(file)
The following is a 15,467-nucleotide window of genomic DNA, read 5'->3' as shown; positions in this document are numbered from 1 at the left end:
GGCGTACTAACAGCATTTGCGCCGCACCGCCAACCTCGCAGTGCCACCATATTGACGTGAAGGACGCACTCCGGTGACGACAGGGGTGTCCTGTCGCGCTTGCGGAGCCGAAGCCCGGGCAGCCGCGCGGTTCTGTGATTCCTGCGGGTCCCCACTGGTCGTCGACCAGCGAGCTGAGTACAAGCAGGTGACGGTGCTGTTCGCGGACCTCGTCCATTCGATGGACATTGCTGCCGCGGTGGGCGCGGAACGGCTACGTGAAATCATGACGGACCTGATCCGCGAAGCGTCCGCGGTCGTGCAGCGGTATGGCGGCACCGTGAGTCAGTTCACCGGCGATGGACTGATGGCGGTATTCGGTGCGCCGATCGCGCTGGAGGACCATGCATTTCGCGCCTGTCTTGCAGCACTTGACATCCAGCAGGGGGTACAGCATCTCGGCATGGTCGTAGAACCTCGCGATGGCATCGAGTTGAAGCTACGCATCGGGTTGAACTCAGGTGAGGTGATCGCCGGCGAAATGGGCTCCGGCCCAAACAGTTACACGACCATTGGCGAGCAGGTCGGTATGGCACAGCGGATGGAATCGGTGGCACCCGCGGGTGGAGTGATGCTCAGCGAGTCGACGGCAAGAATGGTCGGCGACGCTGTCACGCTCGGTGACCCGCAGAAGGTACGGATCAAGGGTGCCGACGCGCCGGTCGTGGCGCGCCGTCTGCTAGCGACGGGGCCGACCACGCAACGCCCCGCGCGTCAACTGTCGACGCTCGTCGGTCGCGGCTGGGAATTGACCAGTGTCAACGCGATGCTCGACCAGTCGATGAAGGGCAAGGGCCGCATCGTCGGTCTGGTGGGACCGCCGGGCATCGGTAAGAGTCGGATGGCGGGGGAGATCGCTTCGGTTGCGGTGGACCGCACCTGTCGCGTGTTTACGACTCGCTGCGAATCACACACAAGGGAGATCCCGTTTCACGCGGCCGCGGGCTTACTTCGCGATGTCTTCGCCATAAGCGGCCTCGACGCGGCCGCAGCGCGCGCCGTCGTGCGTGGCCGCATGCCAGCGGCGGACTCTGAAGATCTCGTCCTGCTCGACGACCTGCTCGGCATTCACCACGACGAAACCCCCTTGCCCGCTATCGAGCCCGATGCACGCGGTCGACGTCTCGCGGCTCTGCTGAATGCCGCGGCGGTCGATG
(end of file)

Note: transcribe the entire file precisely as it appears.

The following is a 15,467-nucleotide window of genomic DNA, read 5'->3' as shown; positions in this document are numbered from 1 at the left end:
GGCGTACTAACAGCATTTGCGCCGCACCGCCAACCTCGCAGTGCCACCATATTGACGTGAAGGACGCACTCCGGTGACGACAGGGGTGTCCTGTCGCGCTTGCGGAGCCGAAGCCCGGGCAGCCGCGCGGTTCTGTGATTCCTGCGGGTCCCCACTGGTCGTCGACCAGCGAGCTGAGTACAAGCAGGTGACGGTGCTGTTCGCGGACCTCGTCCATTCGATGGACATTGCTGCCGCGGTGGGCGCGGAACGGCTACGTGAAATCATGACGGACCTGATCCGCGAAGCGTCCGCGGTCGTGCAGCGGTATGGCGGCACCGTGAGTCAGTTCACCGGCGATGGACTGATGGCGGTATTCGGTGCGCCGATCGCGCTGGAGGACCATGCATTTCGCGCCTGTCTTGCAGCACTTGACATCCAGCAGGGGGTACAGCATCTCGGCATGGTCGTAGAACCTCGCGATGGCATCGAGTTGAAGCTACGCATCGGGTTGAACTCAGGTGAGGTGATCGCCGGCGAAATGGGCTCCGGCCCAAACAGTTACACGACCATTGGCGAGCAGGTCGGTATGGCACAGCGGATGGAATCGGTGGCACCCGCGGGTGGAGTGATGCTCAGCGAGTCGACGGCAAGAATGGTCGGCGACGCTGTCACGCTCGGTGACCCGCAGAAGGTACGGATCAAGGGTGCCGACGCGCCGGTCGTGGCGCGCCGTCTGCTAGCGACGGGGCCGACCACGCAACGCCCCGCGCGTCAACTGTCGACGCTCGTCGGTCGCGGCTGGGAATTGACCAGTGTCAACGCGATGCTCGACCAGTCGATGAAGGGCAAGGGCCGCATCGTCGGTCTGGTGGGACCGCCGGGCATCGGTAAGAGTCGGATGGCGGGGGAGATCGCTTCGGTTGCGGTGGACCGCACCTGTCGCGTGTTTACGACTCGCTGCGAATCACACACAAGGGAGATCCCGTTTCACGCGGCCGCGGGCTTACTTCGCGATGTCTTCGCCATAAGCGGCCTCGACGCGGCCGCAGCGCGCGCCGTCGTGCGTGGCCGCATGCCAGCGGCGGACTCTGAAGATCTCGTCCTGCTCGACGACCTGCTCGGCATTCACCACGACGAAACCCCCTTGCCCGCTATCGAGCCCGATGCACGCGGTCGACGTCTCGCGGCTCTGCTGAATGCCGCGGCGGTCGATG